Technical advances in genetically altering laboratory mice to mimic human disease made it possible for the scientists to generate animals with a specific molecular disruption in dentate gyrus granule cells (DGCs). DGCs are one of only two populations of neural cells that continue to form in significant numbers in the mature brain -- the other being olfactory neurons. This is beneficial considering the hippocampus is responsible for learning and memory, and the dentate gyrus acts as a gate for excitatory signals in the brain that can lead to seizures if not properly regulated.
The presence of abnormal DGCs in epilepsy has been observed for decades, although evidence linking them to seizures was lacking until the current study. Danzer and his colleagues were able to delete a gene called PTEN from mouse DGCs that formed after birth. This caused hyper-activation of a molecular pathway called mTOR (mammalian target of rapamycin), which regulates cell growth and is also linked to tumor formation and cancer when hyper-activated under certain circumstances.
In tests by Danzer and his colleagues, hyper-activation of mTOR caused mice to develop abnormal neural connections among their DGCs -- similar to that observed in human temporal lobe epilepsy -- and the animals experienced seizures. Abnormal neural connections and seizures occurred even in mice that had the PTEN gene deleted in less than 10 percent of their total DGC population, strengthening the link between biological disruption of DGCs and seizures.
When researchers treated epileptic mice with a drug that blocks the mTOR pathway -- rapamycin -- the seizures stopped, solidifying the link to the PTEN-mTOR pathway. Rapamycin has been tested successfully at Cincinnati Children's in the treatment of a disease called tuberous sclerosis, in which benign but still dangerous tumors can form around critical organs. Interestingly, people with tuberous sclerosis are also at risk for developing epilepsy, Danzer said. Newer mTOR inhibitors are also being tested at Cincinnati Children's for the treatment of epilepsy.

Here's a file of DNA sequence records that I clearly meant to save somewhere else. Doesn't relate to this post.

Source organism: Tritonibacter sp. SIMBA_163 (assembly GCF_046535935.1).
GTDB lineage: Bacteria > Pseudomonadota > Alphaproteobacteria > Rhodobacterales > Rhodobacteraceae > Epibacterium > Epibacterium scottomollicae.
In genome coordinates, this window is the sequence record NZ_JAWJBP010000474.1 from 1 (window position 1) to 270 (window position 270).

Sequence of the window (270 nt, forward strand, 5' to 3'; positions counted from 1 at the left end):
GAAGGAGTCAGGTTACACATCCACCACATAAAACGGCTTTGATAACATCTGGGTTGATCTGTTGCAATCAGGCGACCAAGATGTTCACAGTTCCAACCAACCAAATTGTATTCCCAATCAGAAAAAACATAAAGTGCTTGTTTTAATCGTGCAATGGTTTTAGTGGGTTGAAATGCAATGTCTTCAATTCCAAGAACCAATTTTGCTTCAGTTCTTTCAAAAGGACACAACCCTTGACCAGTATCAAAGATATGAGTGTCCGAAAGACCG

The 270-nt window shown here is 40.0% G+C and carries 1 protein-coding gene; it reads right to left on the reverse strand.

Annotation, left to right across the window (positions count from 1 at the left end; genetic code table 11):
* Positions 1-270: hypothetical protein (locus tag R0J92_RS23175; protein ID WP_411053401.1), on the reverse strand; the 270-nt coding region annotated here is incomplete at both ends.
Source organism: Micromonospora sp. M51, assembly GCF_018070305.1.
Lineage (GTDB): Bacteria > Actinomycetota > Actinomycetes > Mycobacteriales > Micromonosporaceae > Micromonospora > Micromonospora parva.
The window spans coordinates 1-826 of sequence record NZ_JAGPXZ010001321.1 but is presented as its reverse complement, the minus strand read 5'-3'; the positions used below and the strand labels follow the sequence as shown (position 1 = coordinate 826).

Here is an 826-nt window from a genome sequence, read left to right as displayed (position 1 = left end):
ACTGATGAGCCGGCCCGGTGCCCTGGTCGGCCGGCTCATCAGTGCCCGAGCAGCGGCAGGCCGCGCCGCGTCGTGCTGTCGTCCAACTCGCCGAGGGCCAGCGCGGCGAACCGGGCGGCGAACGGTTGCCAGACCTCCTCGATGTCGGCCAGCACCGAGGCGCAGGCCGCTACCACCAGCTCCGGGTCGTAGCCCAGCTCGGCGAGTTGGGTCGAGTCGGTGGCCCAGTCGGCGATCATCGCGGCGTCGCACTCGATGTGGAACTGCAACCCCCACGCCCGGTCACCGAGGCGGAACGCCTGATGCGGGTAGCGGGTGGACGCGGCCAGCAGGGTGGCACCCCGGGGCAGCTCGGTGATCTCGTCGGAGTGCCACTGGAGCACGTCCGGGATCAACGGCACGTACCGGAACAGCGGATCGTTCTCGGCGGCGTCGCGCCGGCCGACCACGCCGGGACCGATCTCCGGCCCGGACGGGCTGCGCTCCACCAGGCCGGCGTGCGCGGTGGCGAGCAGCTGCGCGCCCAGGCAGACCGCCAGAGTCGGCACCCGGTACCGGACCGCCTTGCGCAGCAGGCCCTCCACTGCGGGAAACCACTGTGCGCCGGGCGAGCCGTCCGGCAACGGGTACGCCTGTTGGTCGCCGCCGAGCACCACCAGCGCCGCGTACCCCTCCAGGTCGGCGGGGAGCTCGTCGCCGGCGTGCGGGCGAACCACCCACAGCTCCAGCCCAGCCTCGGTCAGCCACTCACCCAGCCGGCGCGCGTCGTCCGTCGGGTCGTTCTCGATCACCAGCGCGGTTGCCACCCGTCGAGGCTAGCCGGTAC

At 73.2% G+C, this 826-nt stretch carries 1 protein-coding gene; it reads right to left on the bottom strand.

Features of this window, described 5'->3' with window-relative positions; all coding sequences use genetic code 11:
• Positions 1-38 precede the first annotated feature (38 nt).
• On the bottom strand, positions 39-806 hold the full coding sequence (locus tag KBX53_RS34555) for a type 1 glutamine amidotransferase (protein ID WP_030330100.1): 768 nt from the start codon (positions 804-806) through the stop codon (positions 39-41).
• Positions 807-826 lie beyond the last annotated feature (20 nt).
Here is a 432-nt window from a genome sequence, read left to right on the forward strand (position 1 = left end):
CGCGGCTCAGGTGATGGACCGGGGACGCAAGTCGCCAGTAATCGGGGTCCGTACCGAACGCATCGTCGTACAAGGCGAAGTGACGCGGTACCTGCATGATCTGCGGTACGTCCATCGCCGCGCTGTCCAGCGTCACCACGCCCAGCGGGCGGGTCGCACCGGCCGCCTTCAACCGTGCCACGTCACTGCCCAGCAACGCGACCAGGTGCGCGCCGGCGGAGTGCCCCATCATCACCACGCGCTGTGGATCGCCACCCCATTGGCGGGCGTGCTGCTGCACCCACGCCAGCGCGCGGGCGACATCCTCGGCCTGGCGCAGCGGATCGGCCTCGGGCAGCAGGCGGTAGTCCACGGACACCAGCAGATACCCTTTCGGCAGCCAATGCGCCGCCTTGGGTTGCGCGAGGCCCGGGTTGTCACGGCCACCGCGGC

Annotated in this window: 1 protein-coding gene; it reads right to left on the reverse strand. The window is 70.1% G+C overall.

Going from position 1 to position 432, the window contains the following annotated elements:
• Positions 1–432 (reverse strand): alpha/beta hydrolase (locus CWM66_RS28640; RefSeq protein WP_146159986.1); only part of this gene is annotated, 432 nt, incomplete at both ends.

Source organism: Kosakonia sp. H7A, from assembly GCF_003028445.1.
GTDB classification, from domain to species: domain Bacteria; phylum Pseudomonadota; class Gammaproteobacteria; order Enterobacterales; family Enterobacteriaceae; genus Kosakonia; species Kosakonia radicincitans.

Danzer is following up the current study by trying to eliminate abnormal DGCs from the brains of mice that already have epilepsy and to see if this will stop the seizures. Researchers are attempting this by treating mice systemically with diphtheria toxin.
Although diphtheria toxin is not normally toxic to mouse cells, in their experiments the researchers will add a molecule to abnormal mouse DGCs that binds with the toxin. In theory, this should allow the toxin to kill off abnormal DGCs. If treatment stops the seizures, it would further verify the connection between abnormal DGCs and the onset of epilepsy, Danzer said. This would also allow researchers to begin laboratory testing of prospective therapeutic strategies for treatment and prevention.
Mutations involving PTEN and the mTOR pathway have also been identified in other neurological conditions, such as autism and schizophrenia. Danzer said findings in the current study will likely attract the interest of researchers studying these diseases and others involving abnormal granule neurons generated after birth.